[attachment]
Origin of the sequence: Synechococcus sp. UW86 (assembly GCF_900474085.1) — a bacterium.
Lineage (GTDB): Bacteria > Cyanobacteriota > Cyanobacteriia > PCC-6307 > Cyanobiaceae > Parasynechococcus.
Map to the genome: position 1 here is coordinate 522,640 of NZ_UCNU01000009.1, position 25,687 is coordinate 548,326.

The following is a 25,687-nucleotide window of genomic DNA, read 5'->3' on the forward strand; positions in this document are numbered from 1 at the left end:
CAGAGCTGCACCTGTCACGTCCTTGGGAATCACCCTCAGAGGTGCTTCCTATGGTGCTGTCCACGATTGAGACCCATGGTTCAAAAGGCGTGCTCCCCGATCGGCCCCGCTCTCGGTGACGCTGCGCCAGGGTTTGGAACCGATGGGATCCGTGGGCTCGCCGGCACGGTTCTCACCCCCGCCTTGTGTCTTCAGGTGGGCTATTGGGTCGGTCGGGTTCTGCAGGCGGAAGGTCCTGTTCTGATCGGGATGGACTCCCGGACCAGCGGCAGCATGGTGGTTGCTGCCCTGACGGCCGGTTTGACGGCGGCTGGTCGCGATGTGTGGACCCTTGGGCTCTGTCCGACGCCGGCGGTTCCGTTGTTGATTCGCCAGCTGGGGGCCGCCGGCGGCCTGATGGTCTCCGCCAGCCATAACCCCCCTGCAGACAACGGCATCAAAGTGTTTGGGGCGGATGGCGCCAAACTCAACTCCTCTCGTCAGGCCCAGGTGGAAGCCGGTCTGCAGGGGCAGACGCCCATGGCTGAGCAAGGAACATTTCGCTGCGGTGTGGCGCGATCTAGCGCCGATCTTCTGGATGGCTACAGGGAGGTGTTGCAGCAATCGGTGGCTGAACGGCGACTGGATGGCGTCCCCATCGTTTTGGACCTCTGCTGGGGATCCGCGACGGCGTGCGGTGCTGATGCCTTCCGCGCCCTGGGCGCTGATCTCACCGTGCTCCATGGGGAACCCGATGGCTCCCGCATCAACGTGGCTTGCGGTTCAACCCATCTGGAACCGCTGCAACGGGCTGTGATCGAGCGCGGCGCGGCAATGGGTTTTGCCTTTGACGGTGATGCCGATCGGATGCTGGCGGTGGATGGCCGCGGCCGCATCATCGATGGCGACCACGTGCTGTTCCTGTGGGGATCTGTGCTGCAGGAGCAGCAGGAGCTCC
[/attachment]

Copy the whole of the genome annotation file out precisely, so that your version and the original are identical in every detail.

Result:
Origin of the sequence: Synechococcus sp. UW86 (assembly GCF_900474085.1) — a bacterium.
Lineage (GTDB): Bacteria > Cyanobacteriota > Cyanobacteriia > PCC-6307 > Cyanobiaceae > Parasynechococcus.
Map to the genome: position 1 here is coordinate 522,640 of NZ_UCNU01000009.1, position 25,687 is coordinate 548,326.

The following is a 25,687-nucleotide window of genomic DNA, read 5'->3' on the forward strand; positions in this document are numbered from 1 at the left end:
CAGAGCTGCACCTGTCACGTCCTTGGGAATCACCCTCAGAGGTGCTTCCTATGGTGCTGTCCACGATTGAGACCCATGGTTCAAAAGGCGTGCTCCCCGATCGGCCCCGCTCTCGGTGACGCTGCGCCAGGGTTTGGAACCGATGGGATCCGTGGGCTCGCCGGCACGGTTCTCACCCCCGCCTTGTGTCTTCAGGTGGGCTATTGGGTCGGTCGGGTTCTGCAGGCGGAAGGTCCTGTTCTGATCGGGATGGACTCCCGGACCAGCGGCAGCATGGTGGTTGCTGCCCTGACGGCCGGTTTGACGGCGGCTGGTCGCGATGTGTGGACCCTTGGGCTCTGTCCGACGCCGGCGGTTCCGTTGTTGATTCGCCAGCTGGGGGCCGCCGGCGGCCTGATGGTCTCCGCCAGCCATAACCCCCCTGCAGACAACGGCATCAAAGTGTTTGGGGCGGATGGCGCCAAACTCAACTCCTCTCGTCAGGCCCAGGTGGAAGCCGGTCTGCAGGGGCAGACGCCCATGGCTGAGCAAGGAACATTTCGCTGCGGTGTGGCGCGATCTAGCGCCGATCTTCTGGATGGCTACAGGGAGGTGTTGCAGCAATCGGTGGCTGAACGGCGACTGGATGGCGTCCCCATCGTTTTGGACCTCTGCTGGGGATCCGCGACGGCGTGCGGTGCTGATGCCTTCCGCGCCCTGGGCGCTGATCTCACCGTGCTCCATGGGGAACCCGATGGCTCCCGCATCAACGTGGCTTGCGGTTCAACCCATCTGGAACCGCTGCAACGGGCTGTGATCGAGCGCGGCGCGGCAATGGGTTTTGCCTTTGACGGTGATGCCGATCGGATGCTGGCGGTGGATGGCCGCGGCCGCATCATCGATGGCGACCACGTGCTGTTCCTGTGGGGATCTGTGCTGCAGGAGCAGCAGGAGCTCC